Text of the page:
Vox Vidorra’s “Promise Land” and Hardin’s “Magnolia” showcase different genres, but both boast brilliant songwriting, performances and production to top a banner year for West Michigan music.
CHECK OUT VIDEO CLIPS AND SONG SAMPLES FROM BOTH ALBUMS BELOW
If Local Spins celebrates anything, it’s the diverse and eclectic nature of West Michigan’s robust music scene.
So, it should really come as no surprise that the website this year has chosen not one but two albums covering a broad spectrum of styles for its Local Spins of the Year.
Even that posed a challenge, considering the uber-impressive recordings released this year by artists such as The Go Rounds, Jimmie Stagger, The Legal Immigrants, The Crane Wives, Heaters, Joe Hertler & The Rainbow Seekers, Olivia Mainville, Bigfoot Buffalo, Rival Maps, The Outer Vibe, Jesse Ray & the Carolina Catfish, Megan Dooley and so many more.
In the end, Vox Vidorra’s “Promise Land” and Dave Hardin’s “Magnolia” said so much in so many ways, from the brilliant songwriting and strong performances to the creative arrangements and top-notch production qualities that infused each of those albums with enduring power and charm.
Vox Vidorra’s soulful rock – informed by jazz, pop and funk – found its sweet spot amid the all-analog environment of Tommy Schichtel’s Goon Lagoon studio, a recording experience that allowed the raw and dynamic vigor of young Grand Rapids singer Molly Bouwsma Schultz and the multi-instrumental verve of Theo Ndawillie II, Scott Schultz and Ryan K. Wilson to thrive.
Veteran West Michigan singer-songwriter Dave Hardin, meanwhile, called on the digital craftsmanship of co-producer, musician and engineer John Fritz to help infuse his dark, compelling and starkly penetrating songs with a nearly flawless vibe, from Hardin’s vintage country ballads to his muscular, rootsy rockers.
Both artists oozed sincerity, frankness and a refreshing sort of boldness in their projects – something that has really resonated with listeners.
“People are saying that they really connect with ‘that song’ and they have their own reason for what it is,” Bouwsma Schultz said of various tracks on Vox Vidorra’s “Promise Land.”
“People are singing along with things like ‘Sounds are Broken’ and we’re getting people’s reactions when we address certain social issues that are unfamiliar to them. It’s a ballad from a melodic standpoint, but it’s a protest song from another standpoint.”
The experience of “putting all those songs together and recording them” at Goon Lagoon also honed Vox Vidorra’s ultra-collaborative, instrument-swapping approach.
“I definitely have never been in such a collaborative environment before,” said Bouwsma Schultz, whose uber-exuberant stage presence and versatile vocals demand audience attention .”That’s something that opens up a lot about your musical knowledge and your musical self.”
STAND-ALONE TALES AND TRAVAILS WITH A GENRE-MINGLING APPROACH
Hardin, meanwhile, wanted each song on “Magnolia” to stand alone, with most tracks written after release of his 2012 album, “Miles of Nowhere,” and recorded over an 11-month period with Fritz and fellow musicians Robert Decocq, Lauran Hardin and Kim Deschamps.
“It’s always been hard for me making an album. It’s like sticking to one train of thought and that’s not going to happen with me,” said the veteran singer-songwriter who grew up between Warsaw, Ky., and Cincinnati, Ohio, and who moved to West Michigan several years ago from Mississippi.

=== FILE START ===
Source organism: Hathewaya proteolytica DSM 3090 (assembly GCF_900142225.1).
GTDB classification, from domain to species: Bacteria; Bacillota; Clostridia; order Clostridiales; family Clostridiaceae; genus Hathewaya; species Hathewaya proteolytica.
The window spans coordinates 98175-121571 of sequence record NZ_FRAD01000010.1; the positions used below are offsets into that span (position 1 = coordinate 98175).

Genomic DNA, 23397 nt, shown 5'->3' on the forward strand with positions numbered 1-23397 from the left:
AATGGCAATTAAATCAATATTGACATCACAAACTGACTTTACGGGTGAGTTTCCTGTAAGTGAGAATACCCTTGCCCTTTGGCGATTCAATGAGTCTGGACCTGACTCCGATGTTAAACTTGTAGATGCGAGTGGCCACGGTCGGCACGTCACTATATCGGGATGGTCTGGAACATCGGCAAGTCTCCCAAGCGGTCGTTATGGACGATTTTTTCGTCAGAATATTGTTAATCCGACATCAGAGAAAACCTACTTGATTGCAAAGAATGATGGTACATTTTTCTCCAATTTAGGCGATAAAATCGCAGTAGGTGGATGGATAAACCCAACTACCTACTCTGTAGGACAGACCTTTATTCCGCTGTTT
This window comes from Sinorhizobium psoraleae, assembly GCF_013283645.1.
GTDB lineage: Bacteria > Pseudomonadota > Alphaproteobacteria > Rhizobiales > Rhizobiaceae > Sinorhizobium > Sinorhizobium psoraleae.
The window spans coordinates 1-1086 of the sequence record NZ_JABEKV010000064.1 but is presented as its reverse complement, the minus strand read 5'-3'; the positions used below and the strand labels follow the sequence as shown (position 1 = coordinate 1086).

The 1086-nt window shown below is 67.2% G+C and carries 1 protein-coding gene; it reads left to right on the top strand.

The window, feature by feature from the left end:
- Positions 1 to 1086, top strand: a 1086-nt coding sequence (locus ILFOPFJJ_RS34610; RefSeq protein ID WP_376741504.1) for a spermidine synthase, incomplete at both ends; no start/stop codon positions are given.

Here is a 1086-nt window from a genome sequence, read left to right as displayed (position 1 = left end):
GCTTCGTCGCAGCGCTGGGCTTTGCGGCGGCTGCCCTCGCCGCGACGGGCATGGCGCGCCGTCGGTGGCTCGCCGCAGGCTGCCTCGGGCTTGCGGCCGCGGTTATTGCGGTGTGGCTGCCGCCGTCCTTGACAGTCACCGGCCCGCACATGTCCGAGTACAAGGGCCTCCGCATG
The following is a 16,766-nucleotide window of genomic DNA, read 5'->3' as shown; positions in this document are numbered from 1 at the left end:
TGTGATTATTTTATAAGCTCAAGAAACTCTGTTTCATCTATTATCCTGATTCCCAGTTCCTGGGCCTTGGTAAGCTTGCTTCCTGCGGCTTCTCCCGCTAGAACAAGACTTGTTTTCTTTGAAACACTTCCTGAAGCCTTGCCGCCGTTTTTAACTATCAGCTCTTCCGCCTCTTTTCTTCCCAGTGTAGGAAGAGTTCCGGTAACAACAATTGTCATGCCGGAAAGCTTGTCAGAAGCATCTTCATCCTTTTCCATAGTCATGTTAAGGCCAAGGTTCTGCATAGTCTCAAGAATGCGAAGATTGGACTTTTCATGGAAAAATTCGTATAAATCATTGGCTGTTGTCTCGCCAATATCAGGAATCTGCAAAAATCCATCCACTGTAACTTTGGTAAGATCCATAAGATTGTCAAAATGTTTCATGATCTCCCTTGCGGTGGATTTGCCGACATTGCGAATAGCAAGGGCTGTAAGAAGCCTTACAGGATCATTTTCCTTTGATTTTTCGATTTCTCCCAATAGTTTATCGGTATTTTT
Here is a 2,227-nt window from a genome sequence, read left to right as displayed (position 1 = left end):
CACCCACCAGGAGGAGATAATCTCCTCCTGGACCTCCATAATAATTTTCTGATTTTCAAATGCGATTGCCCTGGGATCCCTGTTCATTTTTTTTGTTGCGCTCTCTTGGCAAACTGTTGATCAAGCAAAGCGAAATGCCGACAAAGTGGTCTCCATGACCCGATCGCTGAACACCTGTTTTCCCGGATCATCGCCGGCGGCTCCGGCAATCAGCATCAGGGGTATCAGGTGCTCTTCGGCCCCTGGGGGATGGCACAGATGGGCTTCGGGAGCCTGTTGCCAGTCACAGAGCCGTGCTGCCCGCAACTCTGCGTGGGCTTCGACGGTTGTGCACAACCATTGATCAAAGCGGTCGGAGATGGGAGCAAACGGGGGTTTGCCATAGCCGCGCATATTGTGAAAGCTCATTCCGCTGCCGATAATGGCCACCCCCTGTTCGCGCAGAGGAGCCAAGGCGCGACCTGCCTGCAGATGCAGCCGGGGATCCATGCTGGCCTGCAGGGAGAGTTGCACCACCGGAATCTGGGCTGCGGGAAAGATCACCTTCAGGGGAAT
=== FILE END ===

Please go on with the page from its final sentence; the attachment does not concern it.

“The subject material is going to change song to song. There’s not going to be a lot of cohesiveness between songs on the album, which is fine with me.”
Consequently, “Magnolia” kicks off with a riveting coal miner ode, “Can’t See Nothin’,” and moves through probing musical tales and travails such as “Hillbilly Man,” “Not Enough Morning” and “I’ll Remember You.”
“I write about 2 o’clock in the morning when everyone else is asleep. Or a lot of the time, I’ll be driving down the road and get one going in my head and by the time I get home, I’ll be ready to get it going and lay it down. Before I even pick up the guitar, I’ve already got the whole thing. If you work at it too hard, then it gets too contrived and then I don’t want to mess with it.”
Hardin also doesn’t like being locked into a single genre, whether it’s country, rock or Americana, though he concedes that some of his material resonates with a “more Southern-oriented” quality.
He plans to do selective, limited touring behind the new album in 2016, with his Grand Rapids CD-release show set for Feb. 3 at SpeakEZ Lounge.
“We put a lot of work into it. I think the writing stands up,” Hardin said of “Magnolia.” “I’m as proud of it as I can be but … I’m never happy with my own stuff. When I listen to my albums, I can always find something I would have done different.”
Vox Vidorra hopes to expand its audience in 2016 as it spreads word about “Promise Land” across the Midwest, with plans for performing in Detroit and Chicago, as well as places like Minnesota and Wisconsin. The band also has “a lot of new material” to unveil.
“We’re amped to be on the road and get more people to hear the record. We’re excited that we get to do what we love,” Vox Vidorra’s lead singer said.
“This is a great year for all of us because we’re really proud of this project. Grand Rapids has really been foundational to affirming that if you make good music and people connect with it, you can live your dreams.”
Previous winners of the Local Spin of the Year award include The Soil and The Sun, Ultraviolet Hippopotamus, Simien the Whale, The Crane Wives, The Fuzzrites, The New Midwest, Ralston Bowles, The Mighty Narwhale, Drew Nelson and Bless You Boys.
VIDEO: Vox Vidorra – Local Spins Live at River City Studios
AUDIO: Vox Vidorra, “Promise Land”
VIDEO: Dave Hardin, “Lexington”
AUDIO: Dave Hardin, “Magnolia”
Copyright 2015, Spins on Music LLC